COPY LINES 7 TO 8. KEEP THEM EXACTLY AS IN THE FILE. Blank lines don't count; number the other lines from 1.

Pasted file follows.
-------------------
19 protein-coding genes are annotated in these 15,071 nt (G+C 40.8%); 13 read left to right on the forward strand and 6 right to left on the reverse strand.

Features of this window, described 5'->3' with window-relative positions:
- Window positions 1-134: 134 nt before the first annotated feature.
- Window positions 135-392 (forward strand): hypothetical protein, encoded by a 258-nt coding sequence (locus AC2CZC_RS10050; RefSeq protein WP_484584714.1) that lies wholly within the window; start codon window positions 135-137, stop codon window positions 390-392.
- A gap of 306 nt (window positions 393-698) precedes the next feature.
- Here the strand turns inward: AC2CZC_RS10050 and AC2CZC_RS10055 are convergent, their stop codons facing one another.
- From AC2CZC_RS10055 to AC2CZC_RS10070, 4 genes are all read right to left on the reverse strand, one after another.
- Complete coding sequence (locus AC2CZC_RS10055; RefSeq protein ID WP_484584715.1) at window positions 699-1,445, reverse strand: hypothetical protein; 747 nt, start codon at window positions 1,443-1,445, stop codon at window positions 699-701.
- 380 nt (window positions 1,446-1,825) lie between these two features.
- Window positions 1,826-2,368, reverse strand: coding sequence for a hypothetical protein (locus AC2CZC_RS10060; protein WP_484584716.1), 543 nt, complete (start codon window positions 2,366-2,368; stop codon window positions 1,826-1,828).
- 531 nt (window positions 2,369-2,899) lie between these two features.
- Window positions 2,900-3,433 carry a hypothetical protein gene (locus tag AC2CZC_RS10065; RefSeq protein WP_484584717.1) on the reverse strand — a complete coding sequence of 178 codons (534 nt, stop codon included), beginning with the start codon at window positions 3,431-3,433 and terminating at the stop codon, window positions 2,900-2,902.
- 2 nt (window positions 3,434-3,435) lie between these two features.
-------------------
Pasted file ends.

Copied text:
- From AC2CZC_RS10055 to AC2CZC_RS10070, 4 genes are all read right to left on the reverse strand, one after another.
- Complete coding sequence (locus AC2CZC_RS10055; RefSeq protein ID WP_484584715.1) at window positions 699-1,445, reverse strand: hypothetical protein; 747 nt, start codon at window positions 1,443-1,445, stop codon at window positions 699-701.